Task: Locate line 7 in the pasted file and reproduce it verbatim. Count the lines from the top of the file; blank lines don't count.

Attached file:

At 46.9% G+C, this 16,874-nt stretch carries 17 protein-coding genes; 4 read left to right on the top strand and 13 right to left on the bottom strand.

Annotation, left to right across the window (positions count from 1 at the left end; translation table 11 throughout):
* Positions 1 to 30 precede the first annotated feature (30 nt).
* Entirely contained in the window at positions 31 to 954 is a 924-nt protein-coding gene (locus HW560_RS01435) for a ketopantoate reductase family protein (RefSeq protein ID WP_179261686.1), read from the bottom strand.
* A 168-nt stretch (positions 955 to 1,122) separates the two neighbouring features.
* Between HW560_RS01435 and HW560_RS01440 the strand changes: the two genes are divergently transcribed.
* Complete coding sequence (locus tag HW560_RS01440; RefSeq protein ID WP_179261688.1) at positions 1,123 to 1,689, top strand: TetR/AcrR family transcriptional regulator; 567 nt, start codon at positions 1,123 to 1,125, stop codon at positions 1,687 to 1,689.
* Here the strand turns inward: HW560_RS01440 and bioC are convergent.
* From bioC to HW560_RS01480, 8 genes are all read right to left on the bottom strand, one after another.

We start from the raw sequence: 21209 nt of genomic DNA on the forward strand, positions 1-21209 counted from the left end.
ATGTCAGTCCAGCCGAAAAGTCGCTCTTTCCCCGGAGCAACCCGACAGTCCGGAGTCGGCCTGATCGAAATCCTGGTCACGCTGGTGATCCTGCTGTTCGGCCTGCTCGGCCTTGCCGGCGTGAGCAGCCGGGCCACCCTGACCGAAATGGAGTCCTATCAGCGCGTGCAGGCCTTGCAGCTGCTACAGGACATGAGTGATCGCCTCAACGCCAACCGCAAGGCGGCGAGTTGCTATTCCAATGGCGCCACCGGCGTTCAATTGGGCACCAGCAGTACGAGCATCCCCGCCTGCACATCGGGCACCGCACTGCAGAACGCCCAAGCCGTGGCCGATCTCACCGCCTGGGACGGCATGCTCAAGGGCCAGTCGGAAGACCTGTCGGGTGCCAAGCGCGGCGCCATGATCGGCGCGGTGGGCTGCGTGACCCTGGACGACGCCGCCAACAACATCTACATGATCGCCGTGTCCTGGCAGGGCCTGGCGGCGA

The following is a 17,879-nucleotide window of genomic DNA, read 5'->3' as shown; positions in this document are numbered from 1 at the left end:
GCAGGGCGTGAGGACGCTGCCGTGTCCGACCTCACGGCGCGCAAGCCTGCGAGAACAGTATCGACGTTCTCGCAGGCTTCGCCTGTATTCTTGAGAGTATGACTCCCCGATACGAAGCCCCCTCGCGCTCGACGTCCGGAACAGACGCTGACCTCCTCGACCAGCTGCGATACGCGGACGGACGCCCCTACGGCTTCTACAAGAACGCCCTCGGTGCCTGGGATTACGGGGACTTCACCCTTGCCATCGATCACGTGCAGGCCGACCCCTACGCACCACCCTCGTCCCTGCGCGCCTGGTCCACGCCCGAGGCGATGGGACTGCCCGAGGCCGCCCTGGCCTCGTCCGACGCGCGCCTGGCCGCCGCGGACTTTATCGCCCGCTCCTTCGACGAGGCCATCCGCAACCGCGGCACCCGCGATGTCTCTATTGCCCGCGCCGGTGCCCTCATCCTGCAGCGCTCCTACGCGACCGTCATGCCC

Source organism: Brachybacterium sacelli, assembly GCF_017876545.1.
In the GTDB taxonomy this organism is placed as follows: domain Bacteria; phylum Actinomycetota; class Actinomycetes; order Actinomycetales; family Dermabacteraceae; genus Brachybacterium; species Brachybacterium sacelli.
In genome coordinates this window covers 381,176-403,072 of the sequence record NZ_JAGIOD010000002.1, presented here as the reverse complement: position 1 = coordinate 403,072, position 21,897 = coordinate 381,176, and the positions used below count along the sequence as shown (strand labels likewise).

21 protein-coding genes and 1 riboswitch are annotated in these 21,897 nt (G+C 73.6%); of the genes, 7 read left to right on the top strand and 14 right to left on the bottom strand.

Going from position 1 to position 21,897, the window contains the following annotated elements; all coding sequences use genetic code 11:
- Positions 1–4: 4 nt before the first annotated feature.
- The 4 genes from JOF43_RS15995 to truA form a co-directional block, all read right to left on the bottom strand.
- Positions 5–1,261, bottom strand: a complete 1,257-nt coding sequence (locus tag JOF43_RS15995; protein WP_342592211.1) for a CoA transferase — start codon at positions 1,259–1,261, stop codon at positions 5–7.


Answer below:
* Complete coding sequence (locus tag HW560_RS01440; RefSeq protein ID WP_179261688.1) at positions 1,123 to 1,689, top strand: TetR/AcrR family transcriptional regulator; 567 nt, start codon at positions 1,123 to 1,125, stop codon at positions 1,687 to 1,689.